The Apostles’ Creed has been with the church from almost the very beginning (in some form). It is a statement of belief that contains the important facets of what Christians should hold as true. The Apostles’ Creed is not a statement to be made that guarantees a person salvation if they recite it, it is a condensed theological system that reflects what is right for a follower of Jesus Christ to believe. The English version is as follows:

I believe in God the Father Almighty,
maker of heaven and earth;

And in Jesus Christ, his only Son, our Lord,
who was conceived by the Holy Spirit,
born of the Virgin Mary,
suffered under Pontius Pilate,
was crucified, died, and was buried;

he descended to the dead.
On the third day he rose again;
he ascended into heaven,
is seated at the right hand of the Father,
and will come again to judge the living and the dead.

I believe in the Holy Spirit,
the holy catholic church,
the communion of saints,
the forgiveness of sins,
the resurrection of the body
and the life everlasting. Amen.

History of the Apostle’s Creed

Why would something like the Apostles’ Creed come into existence and then become very widely disseminated and used? Consider the early days of the Christian faith. Even as the letters of the New Testament were being written, there are hints that the writers were responding to beliefs about the nature of Jesus Christ that were not considered true by the founding members of the church.

Secular and religious ideas, such as Gnosticism, the worship of Diana, and the Roman Imperial Cult, were migrating into local congregations and these would have eventual effects as they spread around the world. The Gospel message of salvation by grace through faith can become very difficult to perceive if the nature of Jesus’ existence is not actually believed. How could they keep the faith true and uncorrupted? Add to this that most of the world in that day were uneducated and illiterate, and teaching everyone theological ideas becomes a difficult, almost impossible task.

A creedal statement that is easy to memorize fits the bill nicely. The earliest known form of creed was called the Roman Symbol and is known to have existed by the mid-second century AD. It contains most of the main components of what is now known as the Apostles’ Creed. The earliest documented reference to the current Apostles’ Creed is from a letter to Pope Siricius in 390 AD, as explained here by Herbert Thurston for the Catholic Encyclopedia. These creeds appear to have become popular because of the Christian belief that people must confess/profess their beliefs with their mouths to be saved. Early church leaders would have taught the creeds so that a person could recite them to the congregation and witnesses to their baptisms.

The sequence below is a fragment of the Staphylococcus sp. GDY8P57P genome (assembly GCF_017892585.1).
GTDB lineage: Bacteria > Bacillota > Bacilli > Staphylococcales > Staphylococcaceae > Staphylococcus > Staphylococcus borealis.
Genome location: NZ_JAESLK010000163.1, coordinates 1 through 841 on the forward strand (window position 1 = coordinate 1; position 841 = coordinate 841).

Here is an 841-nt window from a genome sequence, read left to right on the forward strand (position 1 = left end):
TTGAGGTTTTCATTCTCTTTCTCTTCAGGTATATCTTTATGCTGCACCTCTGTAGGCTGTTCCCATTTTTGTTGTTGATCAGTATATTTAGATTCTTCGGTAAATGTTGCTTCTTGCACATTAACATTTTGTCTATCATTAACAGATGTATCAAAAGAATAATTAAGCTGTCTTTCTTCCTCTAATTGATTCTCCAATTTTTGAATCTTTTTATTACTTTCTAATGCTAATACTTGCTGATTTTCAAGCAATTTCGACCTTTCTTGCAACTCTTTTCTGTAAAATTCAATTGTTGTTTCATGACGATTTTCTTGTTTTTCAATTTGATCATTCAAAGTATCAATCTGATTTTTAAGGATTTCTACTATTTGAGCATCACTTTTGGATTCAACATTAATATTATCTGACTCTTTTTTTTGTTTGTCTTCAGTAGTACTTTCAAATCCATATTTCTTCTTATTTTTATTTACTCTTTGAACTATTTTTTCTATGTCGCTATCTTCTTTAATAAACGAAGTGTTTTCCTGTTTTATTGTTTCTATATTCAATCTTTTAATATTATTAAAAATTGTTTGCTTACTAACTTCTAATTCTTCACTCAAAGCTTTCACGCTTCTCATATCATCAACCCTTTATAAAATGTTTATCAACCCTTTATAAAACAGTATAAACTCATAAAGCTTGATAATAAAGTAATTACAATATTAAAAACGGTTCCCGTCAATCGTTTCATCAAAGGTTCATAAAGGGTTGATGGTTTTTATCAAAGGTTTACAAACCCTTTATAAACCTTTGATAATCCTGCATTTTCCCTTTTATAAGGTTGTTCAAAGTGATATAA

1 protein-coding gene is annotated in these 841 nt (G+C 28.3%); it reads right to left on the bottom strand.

Are There Other Creeds?

Another creed that is perhaps more used than the Apostles’ Creed is the Nicene Creed. Its name comes from the area of Nicea near Constantinople where the Council of Nicea was held in 325 AD. This council was held to address the Arian Heresy which disputed the nature of Christ. Church leaders of the day were pressured to resolve the issue by Emperor Constantine of the Roman Empire so that the empire itself would maintain a more peaceful status and not descend into a religious conflict.

As such, the Nicene Creed builds on a similar formula as the Apostles’ Creed by keeping a Trinitarian formula that describes the nature of God, but it further explains the substance of Jesus as being the same as God the Father and the Holy Spirit. Essentially, one God with three distinct natures. The following is a translation from the Latin version (note the language regarding the substance issues):

I believe in one God,
the Father almighty,
maker of heaven and earth,
of all things visible and invisible.

I believe in one Lord Jesus Christ,
the Only Begotten Son of God,
born of the Father before all ages.

God from God, Light from Light,
true God from true God,
begotten, not made, consubstantial with the Father;
through him all things were made.

For us men and for our salvation
he came down from heaven,
and by the Holy Spirit was incarnate of the Virgin Mary,
and became man.

For our sake he was crucified under Pontius Pilate,
he suffered death and was buried,
and rose again on the third day
in accordance with the Scriptures.

He ascended into heaven
and is seated at the right hand of the Father.

He will come again in glory
to judge the living and the dead
and his kingdom will have no end.

I believe in the Holy Spirit, the Lord, the giver of life,
who proceeds from the Father and the Son,
who with the Father and the Son is adored and glorified,
who has spoken through the prophets.

I believe in one, holy, catholic and apostolic Church.
I confess one Baptism for the forgiveness of sins
and I look forward to the resurrection of the dead
and the life of the world to come. Amen.

Among the other creeds is one called the Athanasian Creed and it focuses on the nature of God as the Holy Trinity and the nature of Jesus Christ as being fully human and fully divine. There has been considerable argument recently as to the authorship of this creed, but the Roman Catholic and Orthodox Churches have considerable weight of argument available to support Saint Athanasius as the author of said creed.